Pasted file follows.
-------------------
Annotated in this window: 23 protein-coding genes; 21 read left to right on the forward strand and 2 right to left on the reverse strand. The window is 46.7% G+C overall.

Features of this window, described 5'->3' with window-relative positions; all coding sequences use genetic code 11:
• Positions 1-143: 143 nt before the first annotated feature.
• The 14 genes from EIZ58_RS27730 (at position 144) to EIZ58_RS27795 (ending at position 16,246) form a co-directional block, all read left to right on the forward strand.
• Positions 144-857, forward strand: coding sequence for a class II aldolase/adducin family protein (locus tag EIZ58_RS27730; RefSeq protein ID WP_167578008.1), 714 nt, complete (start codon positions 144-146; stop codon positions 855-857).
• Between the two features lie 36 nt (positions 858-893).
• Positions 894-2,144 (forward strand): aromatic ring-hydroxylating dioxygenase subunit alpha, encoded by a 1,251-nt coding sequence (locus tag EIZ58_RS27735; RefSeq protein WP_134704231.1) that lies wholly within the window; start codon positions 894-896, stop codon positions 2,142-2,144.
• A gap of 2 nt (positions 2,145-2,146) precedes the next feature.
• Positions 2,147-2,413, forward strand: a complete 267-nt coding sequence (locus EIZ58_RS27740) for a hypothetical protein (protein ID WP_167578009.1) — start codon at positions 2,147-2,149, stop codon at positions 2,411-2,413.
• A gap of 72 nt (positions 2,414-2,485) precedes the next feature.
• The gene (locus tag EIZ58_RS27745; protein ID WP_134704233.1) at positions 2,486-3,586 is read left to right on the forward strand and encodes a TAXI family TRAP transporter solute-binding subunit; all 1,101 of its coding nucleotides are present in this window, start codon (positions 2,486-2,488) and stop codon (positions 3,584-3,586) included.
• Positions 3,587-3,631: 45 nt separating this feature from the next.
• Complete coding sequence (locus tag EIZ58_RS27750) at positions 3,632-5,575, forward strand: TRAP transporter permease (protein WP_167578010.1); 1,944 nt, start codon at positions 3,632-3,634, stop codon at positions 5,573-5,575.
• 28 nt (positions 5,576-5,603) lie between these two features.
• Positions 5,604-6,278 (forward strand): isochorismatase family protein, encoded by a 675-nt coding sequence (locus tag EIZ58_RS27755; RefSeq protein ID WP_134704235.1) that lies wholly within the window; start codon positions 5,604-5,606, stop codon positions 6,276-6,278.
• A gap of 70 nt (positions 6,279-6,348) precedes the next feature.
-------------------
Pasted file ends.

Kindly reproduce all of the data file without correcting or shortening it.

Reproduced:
Annotated in this window: 23 protein-coding genes; 21 read left to right on the forward strand and 2 right to left on the reverse strand. The window is 46.7% G+C overall.

Features of this window, described 5'->3' with window-relative positions; all coding sequences use genetic code 11:
• Positions 1-143: 143 nt before the first annotated feature.
• The 14 genes from EIZ58_RS27730 (at position 144) to EIZ58_RS27795 (ending at position 16,246) form a co-directional block, all read left to right on the forward strand.
• Positions 144-857, forward strand: coding sequence for a class II aldolase/adducin family protein (locus tag EIZ58_RS27730; RefSeq protein ID WP_167578008.1), 714 nt, complete (start codon positions 144-146; stop codon positions 855-857).
• Between the two features lie 36 nt (positions 858-893).
• Positions 894-2,144 (forward strand): aromatic ring-hydroxylating dioxygenase subunit alpha, encoded by a 1,251-nt coding sequence (locus tag EIZ58_RS27735; RefSeq protein WP_134704231.1) that lies wholly within the window; start codon positions 894-896, stop codon positions 2,142-2,144.
• A gap of 2 nt (positions 2,145-2,146) precedes the next feature.
• Positions 2,147-2,413, forward strand: a complete 267-nt coding sequence (locus EIZ58_RS27740) for a hypothetical protein (protein ID WP_167578009.1) — start codon at positions 2,147-2,149, stop codon at positions 2,411-2,413.
• A gap of 72 nt (positions 2,414-2,485) precedes the next feature.
• The gene (locus tag EIZ58_RS27745; protein ID WP_134704233.1) at positions 2,486-3,586 is read left to right on the forward strand and encodes a TAXI family TRAP transporter solute-binding subunit; all 1,101 of its coding nucleotides are present in this window, start codon (positions 2,486-2,488) and stop codon (positions 3,584-3,586) included.
• Positions 3,587-3,631: 45 nt separating this feature from the next.
• Complete coding sequence (locus tag EIZ58_RS27750) at positions 3,632-5,575, forward strand: TRAP transporter permease (protein WP_167578010.1); 1,944 nt, start codon at positions 3,632-3,634, stop codon at positions 5,573-5,575.
• 28 nt (positions 5,576-5,603) lie between these two features.
• Positions 5,604-6,278 (forward strand): isochorismatase family protein, encoded by a 675-nt coding sequence (locus tag EIZ58_RS27755; RefSeq protein ID WP_134704235.1) that lies wholly within the window; start codon positions 5,604-5,606, stop codon positions 6,276-6,278.
• A gap of 70 nt (positions 6,279-6,348) precedes the next feature.